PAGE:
Guilt Free No’s for the Holidays

by | Dec 1, 2013 | Balance | 1 comment

no thank you title written with  chalk on blackboard

© flytoskyft11 –

OK let's talk about the Holidays.  No matter what time of year you get this email - there are going to be Holidays and people who want you to be there or are coming to YOUR house.  So how do you assertively take control and let people know YOUR wishes?  Strong communication skills is the key.

1.     Holidays.   You’re feeling stressed because someone has suggested that dinner be at YOUR place.  This is something that you really don’t want.  You don’t have the time to clean up, or feed everyone, play hotel, or for whatever reason, it isn’t a fit for you.  How do you get out of this assertively without sounding selfish?

Suggested responses:

 “I appreciate you thinking of me but no that won’t work for me and my family.  Let me think about some other creative ideas and get back with you within the week.”  or

 “No thank you, I’m not prepared to do that this year.  Next year I will commit to that.” or

“No, but I WILL take the Easter Holiday.  We can all meet at a restaurant for dinner and then goto my house for the Easter Egg Hunt and dessert.”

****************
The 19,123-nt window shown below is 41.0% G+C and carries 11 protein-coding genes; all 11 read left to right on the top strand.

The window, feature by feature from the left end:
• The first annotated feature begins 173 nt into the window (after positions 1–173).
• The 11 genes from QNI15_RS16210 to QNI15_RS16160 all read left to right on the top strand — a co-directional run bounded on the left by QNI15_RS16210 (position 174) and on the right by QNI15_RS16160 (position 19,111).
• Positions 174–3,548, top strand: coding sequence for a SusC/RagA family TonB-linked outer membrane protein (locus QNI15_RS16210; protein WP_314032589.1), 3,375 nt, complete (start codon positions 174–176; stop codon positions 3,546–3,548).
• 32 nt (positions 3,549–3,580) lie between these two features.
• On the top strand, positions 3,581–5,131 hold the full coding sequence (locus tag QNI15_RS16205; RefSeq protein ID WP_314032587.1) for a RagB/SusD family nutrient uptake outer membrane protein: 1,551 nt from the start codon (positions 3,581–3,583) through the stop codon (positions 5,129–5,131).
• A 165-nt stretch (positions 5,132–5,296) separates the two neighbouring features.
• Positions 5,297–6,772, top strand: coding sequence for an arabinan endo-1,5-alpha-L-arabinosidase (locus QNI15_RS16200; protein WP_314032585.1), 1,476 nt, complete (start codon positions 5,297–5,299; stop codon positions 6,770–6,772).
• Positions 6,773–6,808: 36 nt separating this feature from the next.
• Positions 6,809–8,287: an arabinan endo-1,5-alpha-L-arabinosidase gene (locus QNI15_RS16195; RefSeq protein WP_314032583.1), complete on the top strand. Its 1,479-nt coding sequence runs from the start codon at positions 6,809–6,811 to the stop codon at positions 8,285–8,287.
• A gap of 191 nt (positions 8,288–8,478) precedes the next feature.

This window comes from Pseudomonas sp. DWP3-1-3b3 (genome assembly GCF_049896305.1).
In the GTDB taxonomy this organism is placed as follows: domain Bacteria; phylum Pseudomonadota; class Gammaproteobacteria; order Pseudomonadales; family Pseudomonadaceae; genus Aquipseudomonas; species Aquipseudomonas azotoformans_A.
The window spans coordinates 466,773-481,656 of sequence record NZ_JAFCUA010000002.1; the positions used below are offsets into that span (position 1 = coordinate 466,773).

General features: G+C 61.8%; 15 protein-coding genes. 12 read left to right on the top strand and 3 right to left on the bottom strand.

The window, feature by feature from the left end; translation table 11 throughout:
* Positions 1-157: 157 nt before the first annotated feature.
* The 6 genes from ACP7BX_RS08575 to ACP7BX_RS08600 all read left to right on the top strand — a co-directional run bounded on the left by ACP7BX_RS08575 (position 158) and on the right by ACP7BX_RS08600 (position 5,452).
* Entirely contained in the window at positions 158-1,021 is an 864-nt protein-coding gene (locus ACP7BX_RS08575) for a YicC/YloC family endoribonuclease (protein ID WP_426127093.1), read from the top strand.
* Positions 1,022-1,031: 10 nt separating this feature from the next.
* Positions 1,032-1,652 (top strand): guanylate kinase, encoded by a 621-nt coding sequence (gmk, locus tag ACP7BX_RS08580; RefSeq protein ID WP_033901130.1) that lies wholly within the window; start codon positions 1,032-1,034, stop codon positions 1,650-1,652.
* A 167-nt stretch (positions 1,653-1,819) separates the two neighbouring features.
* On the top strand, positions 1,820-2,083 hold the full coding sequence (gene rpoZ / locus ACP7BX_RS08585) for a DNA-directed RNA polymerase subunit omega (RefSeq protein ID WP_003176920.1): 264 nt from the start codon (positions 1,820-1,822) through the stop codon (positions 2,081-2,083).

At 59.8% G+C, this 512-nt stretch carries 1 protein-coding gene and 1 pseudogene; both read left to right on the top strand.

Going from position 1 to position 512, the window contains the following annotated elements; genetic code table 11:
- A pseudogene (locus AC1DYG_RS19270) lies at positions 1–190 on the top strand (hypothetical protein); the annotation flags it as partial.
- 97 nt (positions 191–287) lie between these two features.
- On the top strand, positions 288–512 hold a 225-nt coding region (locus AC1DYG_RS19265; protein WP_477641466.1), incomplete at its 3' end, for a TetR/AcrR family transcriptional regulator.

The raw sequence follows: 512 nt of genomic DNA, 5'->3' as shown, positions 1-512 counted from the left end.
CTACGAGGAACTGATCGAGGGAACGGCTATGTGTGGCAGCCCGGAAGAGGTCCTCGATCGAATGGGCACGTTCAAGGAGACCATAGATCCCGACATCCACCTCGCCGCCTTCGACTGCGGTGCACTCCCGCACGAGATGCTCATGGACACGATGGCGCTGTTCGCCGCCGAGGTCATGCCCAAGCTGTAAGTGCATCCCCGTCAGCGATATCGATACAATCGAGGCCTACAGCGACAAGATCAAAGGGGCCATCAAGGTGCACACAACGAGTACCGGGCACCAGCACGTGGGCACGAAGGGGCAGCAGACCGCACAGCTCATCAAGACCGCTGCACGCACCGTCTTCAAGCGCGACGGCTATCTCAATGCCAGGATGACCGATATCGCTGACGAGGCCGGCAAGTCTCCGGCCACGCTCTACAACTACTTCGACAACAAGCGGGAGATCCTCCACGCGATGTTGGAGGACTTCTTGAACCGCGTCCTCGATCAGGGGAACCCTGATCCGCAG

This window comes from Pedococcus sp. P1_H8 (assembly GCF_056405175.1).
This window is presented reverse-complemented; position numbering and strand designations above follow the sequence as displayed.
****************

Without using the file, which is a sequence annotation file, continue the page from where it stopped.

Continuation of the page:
2.     Parents.  I’m part of the sandwich generation.  Whenever I say that, those who are NOT members think I’m talking about eating peanut butter and jelly sandwiches for dinner because I’m so busy.  No, it means there are millions of us who take care of our small children but are also responsible either financially or physically for our older, sicker parents.  So now our free time is divided into one more slice of life’s pie.

I know many of you are self-employed like myself, or you work out of your homes and there is a mentality by our friends that we “really” must not be working.  So we get called in the middle of the day or the middle of the week to stop and do “favors” like grocery shop, drive to doctor appointments, or come to visit.  And guilt has worked on us as children so it’s a natural place we go when we say “no.”  But you have a right to have a life, a career, a family, so comfortably step up to say “no.”

Possible responses:

 “No, I can’t come today.  But I can come Wednesday or Friday for 2 hours.” or

 “No, I’m in the middle of a project.  What I can do is help research what services are available to help us get this done.” or

 Be proactive and determine what time you can give to your parents.  Mine live an hour’s drive away so I plan to do other things in that same town when I go once a week to take care of my Mother.  My week is better organized when I write in FDD – “family development day” and know eachTuesday I’ll be using my time effectively.  There are lots of things you can do with that one hour drive time, but that’s another tip later.

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